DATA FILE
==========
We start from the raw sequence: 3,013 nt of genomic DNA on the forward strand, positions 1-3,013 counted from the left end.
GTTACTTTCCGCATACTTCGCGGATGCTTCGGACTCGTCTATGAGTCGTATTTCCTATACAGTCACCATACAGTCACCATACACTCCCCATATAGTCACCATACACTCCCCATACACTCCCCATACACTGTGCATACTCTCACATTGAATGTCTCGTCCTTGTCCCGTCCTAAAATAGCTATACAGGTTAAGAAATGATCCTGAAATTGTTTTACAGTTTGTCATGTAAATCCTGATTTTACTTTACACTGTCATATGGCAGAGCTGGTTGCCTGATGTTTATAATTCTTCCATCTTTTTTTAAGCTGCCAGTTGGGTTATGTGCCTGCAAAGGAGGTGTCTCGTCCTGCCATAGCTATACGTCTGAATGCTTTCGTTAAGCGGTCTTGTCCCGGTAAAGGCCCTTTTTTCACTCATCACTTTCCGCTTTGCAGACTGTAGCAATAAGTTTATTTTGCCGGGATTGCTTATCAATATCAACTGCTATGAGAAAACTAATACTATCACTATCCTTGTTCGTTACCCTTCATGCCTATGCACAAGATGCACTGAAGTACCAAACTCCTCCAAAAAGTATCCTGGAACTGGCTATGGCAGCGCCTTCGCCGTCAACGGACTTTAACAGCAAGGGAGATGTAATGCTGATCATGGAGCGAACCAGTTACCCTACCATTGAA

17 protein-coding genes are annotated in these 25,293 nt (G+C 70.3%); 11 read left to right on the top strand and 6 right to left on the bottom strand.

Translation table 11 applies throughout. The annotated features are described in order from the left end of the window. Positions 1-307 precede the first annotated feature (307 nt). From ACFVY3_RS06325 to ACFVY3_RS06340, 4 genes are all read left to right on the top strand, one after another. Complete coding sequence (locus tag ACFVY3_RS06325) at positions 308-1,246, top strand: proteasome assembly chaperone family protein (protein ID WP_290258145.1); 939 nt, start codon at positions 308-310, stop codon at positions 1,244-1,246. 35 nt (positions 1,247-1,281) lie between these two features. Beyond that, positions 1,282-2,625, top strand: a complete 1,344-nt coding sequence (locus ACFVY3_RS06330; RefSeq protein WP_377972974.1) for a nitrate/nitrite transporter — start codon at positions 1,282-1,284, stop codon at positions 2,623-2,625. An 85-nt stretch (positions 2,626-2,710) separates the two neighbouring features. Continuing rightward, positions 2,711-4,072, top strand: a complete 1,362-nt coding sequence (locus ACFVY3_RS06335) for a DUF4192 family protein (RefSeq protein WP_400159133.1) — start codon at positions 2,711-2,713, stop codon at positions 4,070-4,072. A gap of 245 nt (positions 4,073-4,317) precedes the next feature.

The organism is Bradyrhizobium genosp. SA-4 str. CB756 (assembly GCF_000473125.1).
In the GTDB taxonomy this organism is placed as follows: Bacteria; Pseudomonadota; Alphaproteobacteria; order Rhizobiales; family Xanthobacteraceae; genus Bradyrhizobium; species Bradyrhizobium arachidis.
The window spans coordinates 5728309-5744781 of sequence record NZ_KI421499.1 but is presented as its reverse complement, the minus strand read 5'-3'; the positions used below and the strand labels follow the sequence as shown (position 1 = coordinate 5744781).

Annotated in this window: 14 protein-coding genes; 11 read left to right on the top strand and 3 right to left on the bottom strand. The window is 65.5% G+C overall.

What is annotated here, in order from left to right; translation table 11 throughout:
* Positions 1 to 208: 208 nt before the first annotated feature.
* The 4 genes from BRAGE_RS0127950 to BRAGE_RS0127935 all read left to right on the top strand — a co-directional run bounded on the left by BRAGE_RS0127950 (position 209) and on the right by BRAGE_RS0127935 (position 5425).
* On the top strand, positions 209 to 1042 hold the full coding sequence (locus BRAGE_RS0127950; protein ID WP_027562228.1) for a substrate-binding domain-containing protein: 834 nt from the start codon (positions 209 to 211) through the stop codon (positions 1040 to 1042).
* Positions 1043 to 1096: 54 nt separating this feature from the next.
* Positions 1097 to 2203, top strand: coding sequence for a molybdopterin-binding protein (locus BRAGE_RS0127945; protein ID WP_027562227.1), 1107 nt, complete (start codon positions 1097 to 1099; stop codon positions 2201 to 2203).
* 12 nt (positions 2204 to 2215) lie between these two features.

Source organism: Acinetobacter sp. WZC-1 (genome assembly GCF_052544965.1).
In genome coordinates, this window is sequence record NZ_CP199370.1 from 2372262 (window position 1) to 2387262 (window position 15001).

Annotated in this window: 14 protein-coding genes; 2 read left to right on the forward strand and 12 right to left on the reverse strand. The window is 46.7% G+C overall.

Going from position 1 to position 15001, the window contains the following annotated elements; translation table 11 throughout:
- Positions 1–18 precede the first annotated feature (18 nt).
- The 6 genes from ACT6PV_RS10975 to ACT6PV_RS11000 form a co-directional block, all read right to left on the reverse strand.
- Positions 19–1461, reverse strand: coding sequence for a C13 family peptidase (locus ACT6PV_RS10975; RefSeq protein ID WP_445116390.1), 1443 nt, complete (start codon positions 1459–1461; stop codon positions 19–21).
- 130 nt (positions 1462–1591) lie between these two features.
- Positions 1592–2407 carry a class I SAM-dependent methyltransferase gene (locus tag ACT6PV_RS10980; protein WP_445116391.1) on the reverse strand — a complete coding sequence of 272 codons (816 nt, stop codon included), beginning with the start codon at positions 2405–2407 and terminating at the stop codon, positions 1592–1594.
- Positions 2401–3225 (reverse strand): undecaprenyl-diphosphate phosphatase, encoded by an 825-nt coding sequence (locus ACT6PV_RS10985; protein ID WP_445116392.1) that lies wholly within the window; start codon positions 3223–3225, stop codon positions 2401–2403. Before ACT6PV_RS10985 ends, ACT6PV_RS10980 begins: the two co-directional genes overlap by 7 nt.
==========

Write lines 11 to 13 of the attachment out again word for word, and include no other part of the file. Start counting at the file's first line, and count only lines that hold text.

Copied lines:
* The 4 genes from BRAGE_RS0127950 to BRAGE_RS0127935 all read left to right on the top strand — a co-directional run bounded on the left by BRAGE_RS0127950 (position 209) and on the right by BRAGE_RS0127935 (position 5425).
* On the top strand, positions 209 to 1042 hold the full coding sequence (locus BRAGE_RS0127950; protein ID WP_027562228.1) for a substrate-binding domain-containing protein: 834 nt from the start codon (positions 209 to 211) through the stop codon (positions 1040 to 1042).
* Positions 1043 to 1096: 54 nt separating this feature from the next.